“The story starts when the king is going to bed—when the king falls asleep and has a dream that was scary,” Joe Murray tells the children who are seated in rows of chairs. They’ve all had scary dreams, so Joe connects them straight to the account of King Nebuchadnezzar in Daniel 2. Then Joe tells how the king forced everyone to pray to a statue, except for three young men who refused.
When the story is finished, the group leaves for craft time as the next group files in. I listen to the same lesson again, subtly tweaked for an older age group. He’ll repeat this a total of four times as the groups rotate tonight.
“When I teach these kids about praying to statues, I knew that life,” Joe tells me after the last group leaves. He grew up in Dublin, a place where “the Catholic church owned you and could send you to an orphanage without ever telling you why.” Perhaps he was taken from his parents for his own safety, but at the orphanage, “the beatings were dreadful.”
When he was old enough to take off, he did, commencing a global search for life’s meaning. Joe now calls this “a story only God could write.”
“I went to Jerusalem and walked where Christ walked. But all I found was a commercialized Jesus. Then I worked on a kibbutz, was busted for drugs, thrown in jail. I thought for sure that I could find my answers in Israel, the place where Christ was born.”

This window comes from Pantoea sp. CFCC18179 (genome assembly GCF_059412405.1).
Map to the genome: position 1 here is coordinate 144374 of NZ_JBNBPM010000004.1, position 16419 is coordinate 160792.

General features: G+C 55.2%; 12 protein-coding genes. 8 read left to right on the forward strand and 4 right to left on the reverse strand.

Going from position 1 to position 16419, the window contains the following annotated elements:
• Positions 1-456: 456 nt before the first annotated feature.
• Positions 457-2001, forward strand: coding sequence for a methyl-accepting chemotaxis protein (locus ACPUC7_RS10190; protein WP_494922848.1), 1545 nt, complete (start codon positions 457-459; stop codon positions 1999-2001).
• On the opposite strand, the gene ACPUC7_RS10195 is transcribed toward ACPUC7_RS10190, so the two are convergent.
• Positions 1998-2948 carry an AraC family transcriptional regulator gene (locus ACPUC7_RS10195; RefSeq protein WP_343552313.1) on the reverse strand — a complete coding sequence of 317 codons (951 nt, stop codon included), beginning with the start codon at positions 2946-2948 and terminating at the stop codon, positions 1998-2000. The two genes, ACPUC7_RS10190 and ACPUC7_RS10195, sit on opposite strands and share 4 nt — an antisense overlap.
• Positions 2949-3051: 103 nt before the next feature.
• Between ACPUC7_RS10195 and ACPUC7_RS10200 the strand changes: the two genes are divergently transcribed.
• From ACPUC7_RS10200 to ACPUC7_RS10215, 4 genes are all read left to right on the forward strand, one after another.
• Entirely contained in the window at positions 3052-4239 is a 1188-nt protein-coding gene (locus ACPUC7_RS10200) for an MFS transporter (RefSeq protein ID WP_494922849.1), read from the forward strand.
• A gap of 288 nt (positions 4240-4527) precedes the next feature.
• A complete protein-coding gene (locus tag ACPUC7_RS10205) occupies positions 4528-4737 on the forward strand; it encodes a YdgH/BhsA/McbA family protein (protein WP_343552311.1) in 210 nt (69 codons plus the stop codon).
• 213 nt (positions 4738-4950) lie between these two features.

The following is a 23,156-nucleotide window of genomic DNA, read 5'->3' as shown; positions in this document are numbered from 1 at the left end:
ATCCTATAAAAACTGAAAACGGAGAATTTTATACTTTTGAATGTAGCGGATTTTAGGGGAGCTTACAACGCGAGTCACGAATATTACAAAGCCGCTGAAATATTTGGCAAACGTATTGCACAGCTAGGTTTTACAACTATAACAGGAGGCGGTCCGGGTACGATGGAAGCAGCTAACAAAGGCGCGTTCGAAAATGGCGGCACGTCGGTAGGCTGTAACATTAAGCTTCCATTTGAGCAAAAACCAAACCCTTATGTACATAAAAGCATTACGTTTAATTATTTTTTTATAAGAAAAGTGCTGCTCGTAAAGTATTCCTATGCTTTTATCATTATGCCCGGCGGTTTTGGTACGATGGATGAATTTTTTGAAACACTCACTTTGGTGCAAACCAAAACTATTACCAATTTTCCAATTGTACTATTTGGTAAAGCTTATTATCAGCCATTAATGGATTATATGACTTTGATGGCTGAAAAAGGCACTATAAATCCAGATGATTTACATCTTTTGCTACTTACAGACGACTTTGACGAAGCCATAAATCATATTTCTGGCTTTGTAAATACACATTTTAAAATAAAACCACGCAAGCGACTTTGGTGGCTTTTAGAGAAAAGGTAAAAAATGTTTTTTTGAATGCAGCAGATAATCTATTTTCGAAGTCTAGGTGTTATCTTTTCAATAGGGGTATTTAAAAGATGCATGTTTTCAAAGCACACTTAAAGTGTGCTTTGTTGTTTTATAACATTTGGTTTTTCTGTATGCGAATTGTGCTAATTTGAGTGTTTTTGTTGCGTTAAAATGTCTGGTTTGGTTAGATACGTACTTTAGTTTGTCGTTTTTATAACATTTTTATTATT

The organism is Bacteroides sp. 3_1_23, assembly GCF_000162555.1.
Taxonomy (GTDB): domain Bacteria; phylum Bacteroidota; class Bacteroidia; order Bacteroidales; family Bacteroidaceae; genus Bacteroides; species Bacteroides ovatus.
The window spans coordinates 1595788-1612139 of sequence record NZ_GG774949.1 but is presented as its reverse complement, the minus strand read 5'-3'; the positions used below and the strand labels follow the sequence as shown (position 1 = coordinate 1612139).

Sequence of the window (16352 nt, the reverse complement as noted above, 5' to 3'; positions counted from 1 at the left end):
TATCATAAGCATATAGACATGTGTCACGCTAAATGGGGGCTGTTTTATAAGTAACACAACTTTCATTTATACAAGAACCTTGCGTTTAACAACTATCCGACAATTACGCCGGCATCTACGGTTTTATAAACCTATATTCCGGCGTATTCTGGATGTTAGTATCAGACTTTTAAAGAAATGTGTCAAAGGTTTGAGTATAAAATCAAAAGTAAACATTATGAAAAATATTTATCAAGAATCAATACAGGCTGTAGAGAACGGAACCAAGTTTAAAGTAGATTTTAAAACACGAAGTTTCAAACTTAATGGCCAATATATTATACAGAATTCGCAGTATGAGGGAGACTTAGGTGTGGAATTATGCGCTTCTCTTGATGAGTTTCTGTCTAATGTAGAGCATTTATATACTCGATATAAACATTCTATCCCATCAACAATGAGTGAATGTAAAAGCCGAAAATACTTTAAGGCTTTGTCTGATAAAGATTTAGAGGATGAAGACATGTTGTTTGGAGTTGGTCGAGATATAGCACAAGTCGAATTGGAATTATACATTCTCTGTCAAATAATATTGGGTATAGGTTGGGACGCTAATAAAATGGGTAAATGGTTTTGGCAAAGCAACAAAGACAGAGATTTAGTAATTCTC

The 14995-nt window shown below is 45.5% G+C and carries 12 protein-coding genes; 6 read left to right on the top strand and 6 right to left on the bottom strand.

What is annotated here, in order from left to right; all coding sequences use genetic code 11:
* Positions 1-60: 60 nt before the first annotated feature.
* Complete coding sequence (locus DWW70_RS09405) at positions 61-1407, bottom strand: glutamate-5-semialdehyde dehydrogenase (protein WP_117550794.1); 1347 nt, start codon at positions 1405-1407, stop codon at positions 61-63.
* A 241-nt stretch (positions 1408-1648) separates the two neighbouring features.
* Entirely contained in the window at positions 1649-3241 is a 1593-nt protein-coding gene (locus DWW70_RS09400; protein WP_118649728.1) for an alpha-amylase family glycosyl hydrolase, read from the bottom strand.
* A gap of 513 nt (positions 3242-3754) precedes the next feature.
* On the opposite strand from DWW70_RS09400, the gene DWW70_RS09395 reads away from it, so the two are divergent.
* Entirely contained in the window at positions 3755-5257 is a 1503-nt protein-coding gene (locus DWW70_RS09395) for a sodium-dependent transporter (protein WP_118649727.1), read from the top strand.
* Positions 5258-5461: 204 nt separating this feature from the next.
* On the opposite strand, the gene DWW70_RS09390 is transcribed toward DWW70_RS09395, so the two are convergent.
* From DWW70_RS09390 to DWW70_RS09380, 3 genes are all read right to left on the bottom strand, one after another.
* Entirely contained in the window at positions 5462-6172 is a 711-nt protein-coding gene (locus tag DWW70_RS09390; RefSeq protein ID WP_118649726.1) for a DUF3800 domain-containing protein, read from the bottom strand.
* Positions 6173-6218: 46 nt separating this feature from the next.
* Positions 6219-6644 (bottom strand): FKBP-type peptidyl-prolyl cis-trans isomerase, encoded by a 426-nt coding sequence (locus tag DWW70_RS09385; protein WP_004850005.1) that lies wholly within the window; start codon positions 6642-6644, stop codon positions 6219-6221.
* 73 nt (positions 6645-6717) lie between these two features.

Instead he was booted out of the country, commencing a trek through Greece, Turkey, India, Singapore, and Australia. He bought and sold drugs to finance his trip (“a successful way to make a living,” he says with some sadness), but now calls it “a life of chasing shadows.”
He landed in India in the early 1970s, a popular destination for teens exploring Beatles-era Indian mysticism. The drug business was good in Dehli, right up until it wasn’t. Joe Murray was at an all-time low, still wandering the streets.
Passing a mission hospital, he looked up to see these words on a sign: “Come to me, all you who are weary and heavy laden, and I will give you rest—Matthew 11:28.”
Joe took the next logical step, walking through the main door and asking to speak with this guy, Matthew. He laughs now, just thinking of the irony. He ended up meeting Matthew at the Bible study he was invited to attend. And he finally met Christ, the real Christ, not the angry one he grew up with or the commercialized one he encountered in Israel.
He spent his next years working on one of the Mercy Ships as a cook. More importantly, he was surrounded by believers who were interested in his spiritual growth. Then he learned Spanish while serving in Spain for several years as a missionary before landing in Michigan (that’s another story).
“We’re conditioned to think that evangelism can only be done by someone who is trained, a seminary graduate,” Joe says. “I may not be able to speak with great philosophy and theology, but I can tell others what God has done for me.”
Kevin Mungons is managing editor of the Baptist Bulletin. Darrell Goemaat is director of photography.